India’s ASEAN Defense Sales Effort
Indian naval dockyards
Image Credit: REUTERS/Vivek Prakash

India’s ASEAN Defense Sales Effort


In late October, India’s Defence Research and Development Organization (DRDO) and its domestic industrial partners exhibited a range of military wares abroad, with a dedicated pavilion for the first time at ADEX-2013 in Seoul. Taken together with reported sales of indigenously developed sonar systems to neighbouring Myanmar and talks with the Philippines about the prospect of supplying two naval frigates, it seems that India is now keen to move beyond mere maintenance and training support to a limited number of ASEAN members.

Naturally current and near future sales are likely to be focused on areas where individual ASEAN states seek specific capabilities that India’s domestic industry can supply. The China factor in the background may meanwhile lend something of a maritime edge to these transfers. India’s defence supply relationship with various ASEAN states will unfold on a realistic bilateral basis rather than through any overarching India-ASEAN framework. However, while sensors and munitions can be more readily supplied, major platforms that require sub-systems potentially sourced from other players will create the need for India to co-ordinate closely with the United States and Russia and build a case for its entry into various export control regimes.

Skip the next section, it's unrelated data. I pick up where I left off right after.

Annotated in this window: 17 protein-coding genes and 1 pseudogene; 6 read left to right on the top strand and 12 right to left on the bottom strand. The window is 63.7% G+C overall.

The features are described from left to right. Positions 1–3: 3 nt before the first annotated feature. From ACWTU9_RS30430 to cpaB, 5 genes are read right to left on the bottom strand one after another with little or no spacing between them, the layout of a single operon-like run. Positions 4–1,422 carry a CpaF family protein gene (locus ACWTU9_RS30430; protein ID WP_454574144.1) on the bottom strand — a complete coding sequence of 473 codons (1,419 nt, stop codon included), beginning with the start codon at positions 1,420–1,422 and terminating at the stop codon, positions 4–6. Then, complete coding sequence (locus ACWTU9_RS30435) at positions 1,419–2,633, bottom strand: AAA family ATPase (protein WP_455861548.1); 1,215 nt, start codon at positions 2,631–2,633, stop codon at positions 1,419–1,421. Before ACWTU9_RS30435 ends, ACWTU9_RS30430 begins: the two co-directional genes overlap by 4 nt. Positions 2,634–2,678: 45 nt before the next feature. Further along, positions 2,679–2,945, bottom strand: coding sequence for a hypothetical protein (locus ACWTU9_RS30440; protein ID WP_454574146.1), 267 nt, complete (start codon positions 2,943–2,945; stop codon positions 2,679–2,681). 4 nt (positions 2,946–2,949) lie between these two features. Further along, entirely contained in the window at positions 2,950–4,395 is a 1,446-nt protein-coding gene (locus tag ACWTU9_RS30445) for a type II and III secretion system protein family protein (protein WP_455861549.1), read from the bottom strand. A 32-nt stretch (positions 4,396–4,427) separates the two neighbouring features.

While the venue for DRDO’s first serious show-and-tell abroad was chosen to signal emerging ties between India and South Korea (which incidentally is also pushing for military sales in Southeast Asia) it also marked an intent to upgrade the defence outreach component of India’s “Look East Policy.” As Avinash Chander, Scientific Advisor to India’s Defence Minister & Secretary Defence R&D, Ministry of Defence (MOD) put it on the sidelines of ADEX-2013: “Our presence at Seoul is an opportunity for building technology partnerships for R&D and manufacturing, and for creating export potential. Indian systems and defence manufacturing capability have matured. We want to project not just the DRDO, but all of India’s emerging defence capabilities.”

Now some of the more mature systems on display at Seoul are export variants of sensors already in use by the Indian military. An example would include a compact version of DRDO’s hull-mounted sonar (HUMSA) suitable for mounting on small frigates, corvettes and offshore patrol vessels (OPVs). Incidentally it has been reported that this is a variant of the HUMSA being exported to Myanmar’s Navy, which is recapitalizing its fleet with new OPVs and modest sized frigates. The sonars are also part of a larger pipeline of naval sensors being supplied to Myanmar, which has in the past included BEL-built RAWL-02 Mk III L-band 2D search radars and commercial grade navigation radars that are being sported by Myanmar’s new line of Aung Zeya Class frigates armed with a mix of Russian and Chinese weaponry. The primary strike armament of the Aung Zeya class is, however, the Russian Kh-35 Uran anti-ship missile.